By Paul Homewood
I mentioned the other day that new installations of onshore wind farms had dried up recently, following the ending of subsidies.
It appears that something similar has happened to solar power.
As with onshore wind, the Renewable Obligation system was closed to new capacity from April 2016, but with a grace period for installations up to March 2017.
Moreover, the latest CfD auction this year excluded established technologies, such as onshore wind and solar. The previous auction was in 2015, and out of the five successful projects, two have been installed and the others cancelled.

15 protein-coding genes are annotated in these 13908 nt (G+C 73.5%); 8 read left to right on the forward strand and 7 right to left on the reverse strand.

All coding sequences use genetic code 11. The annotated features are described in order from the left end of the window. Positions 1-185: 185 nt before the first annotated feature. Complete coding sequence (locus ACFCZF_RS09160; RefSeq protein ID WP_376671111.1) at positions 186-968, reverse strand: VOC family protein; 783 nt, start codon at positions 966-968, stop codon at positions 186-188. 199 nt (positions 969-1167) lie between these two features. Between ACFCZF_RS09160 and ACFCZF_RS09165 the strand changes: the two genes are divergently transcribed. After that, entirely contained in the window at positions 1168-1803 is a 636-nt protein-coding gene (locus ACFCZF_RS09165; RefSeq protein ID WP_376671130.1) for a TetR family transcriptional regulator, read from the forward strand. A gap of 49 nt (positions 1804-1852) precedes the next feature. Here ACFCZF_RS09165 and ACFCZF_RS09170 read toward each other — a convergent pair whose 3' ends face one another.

Effectively therefore, all subsidy mechanisms have now been withdrawn from solar projects.
Latest government figures show that only 77 MW has been added in the last 6 months.
[Row numbers refer to capacity bands – Row 28 is >25 MW, and Row 23 is <4 KW]
The latest quarter is still provisional, and may rise slightly, but investment in new solar does appear to have seriously stalled.
So much for solar being one of the cheapest sources of power around!
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November 1, 2017 at 11:45AM